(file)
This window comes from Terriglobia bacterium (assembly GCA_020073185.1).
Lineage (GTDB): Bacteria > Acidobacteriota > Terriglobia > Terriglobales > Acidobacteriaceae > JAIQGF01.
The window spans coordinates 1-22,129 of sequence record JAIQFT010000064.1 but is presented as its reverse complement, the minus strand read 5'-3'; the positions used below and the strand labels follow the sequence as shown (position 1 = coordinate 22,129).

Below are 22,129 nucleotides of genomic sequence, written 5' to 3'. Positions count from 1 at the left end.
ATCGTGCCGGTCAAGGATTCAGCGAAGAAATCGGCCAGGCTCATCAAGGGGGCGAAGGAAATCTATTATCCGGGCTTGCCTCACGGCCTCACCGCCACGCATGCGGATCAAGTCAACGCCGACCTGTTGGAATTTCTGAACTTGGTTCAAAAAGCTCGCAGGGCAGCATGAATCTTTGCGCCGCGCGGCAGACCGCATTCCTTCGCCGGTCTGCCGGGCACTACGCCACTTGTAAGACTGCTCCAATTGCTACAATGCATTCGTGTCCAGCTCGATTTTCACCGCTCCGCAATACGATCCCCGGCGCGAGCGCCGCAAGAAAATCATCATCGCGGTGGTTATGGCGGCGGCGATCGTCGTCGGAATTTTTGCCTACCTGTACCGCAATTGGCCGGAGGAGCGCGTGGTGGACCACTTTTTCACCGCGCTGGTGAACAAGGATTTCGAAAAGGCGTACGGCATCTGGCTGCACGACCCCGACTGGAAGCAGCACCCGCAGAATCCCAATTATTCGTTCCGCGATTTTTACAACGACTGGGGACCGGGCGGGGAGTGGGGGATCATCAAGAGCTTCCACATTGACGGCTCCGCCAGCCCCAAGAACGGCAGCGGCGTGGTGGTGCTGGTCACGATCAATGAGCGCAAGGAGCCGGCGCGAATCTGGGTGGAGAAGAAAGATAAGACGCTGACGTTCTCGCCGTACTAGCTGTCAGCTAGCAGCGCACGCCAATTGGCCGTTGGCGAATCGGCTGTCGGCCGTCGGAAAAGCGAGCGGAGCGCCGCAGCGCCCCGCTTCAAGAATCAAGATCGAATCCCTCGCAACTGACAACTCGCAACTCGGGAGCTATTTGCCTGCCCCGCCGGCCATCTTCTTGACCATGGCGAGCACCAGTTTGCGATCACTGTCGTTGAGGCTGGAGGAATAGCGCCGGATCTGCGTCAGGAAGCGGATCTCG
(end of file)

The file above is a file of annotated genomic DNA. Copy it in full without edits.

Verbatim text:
This window comes from Terriglobia bacterium (assembly GCA_020073185.1).
Lineage (GTDB): Bacteria > Acidobacteriota > Terriglobia > Terriglobales > Acidobacteriaceae > JAIQGF01.
The window spans coordinates 1-22,129 of sequence record JAIQFT010000064.1 but is presented as its reverse complement, the minus strand read 5'-3'; the positions used below and the strand labels follow the sequence as shown (position 1 = coordinate 22,129).

Below are 22,129 nucleotides of genomic sequence, written 5' to 3'. Positions count from 1 at the left end.
ATCGTGCCGGTCAAGGATTCAGCGAAGAAATCGGCCAGGCTCATCAAGGGGGCGAAGGAAATCTATTATCCGGGCTTGCCTCACGGCCTCACCGCCACGCATGCGGATCAAGTCAACGCCGACCTGTTGGAATTTCTGAACTTGGTTCAAAAAGCTCGCAGGGCAGCATGAATCTTTGCGCCGCGCGGCAGACCGCATTCCTTCGCCGGTCTGCCGGGCACTACGCCACTTGTAAGACTGCTCCAATTGCTACAATGCATTCGTGTCCAGCTCGATTTTCACCGCTCCGCAATACGATCCCCGGCGCGAGCGCCGCAAGAAAATCATCATCGCGGTGGTTATGGCGGCGGCGATCGTCGTCGGAATTTTTGCCTACCTGTACCGCAATTGGCCGGAGGAGCGCGTGGTGGACCACTTTTTCACCGCGCTGGTGAACAAGGATTTCGAAAAGGCGTACGGCATCTGGCTGCACGACCCCGACTGGAAGCAGCACCCGCAGAATCCCAATTATTCGTTCCGCGATTTTTACAACGACTGGGGACCGGGCGGGGAGTGGGGGATCATCAAGAGCTTCCACATTGACGGCTCCGCCAGCCCCAAGAACGGCAGCGGCGTGGTGGTGCTGGTCACGATCAATGAGCGCAAGGAGCCGGCGCGAATCTGGGTGGAGAAGAAAGATAAGACGCTGACGTTCTCGCCGTACTAGCTGTCAGCTAGCAGCGCACGCCAATTGGCCGTTGGCGAATCGGCTGTCGGCCGTCGGAAAAGCGAGCGGAGCGCCGCAGCGCCCCGCTTCAAGAATCAAGATCGAATCCCTCGCAACTGACAACTCGCAACTCGGGAGCTATTTGCCTGCCCCGCCGGCCATCTTCTTGACCATGGCGAGCACCAGTTTGCGATCACTGTCGTTGAGGCTGGAGGAATAGCGCCGGATCTGCGTCAGGAAGCGGATCTCG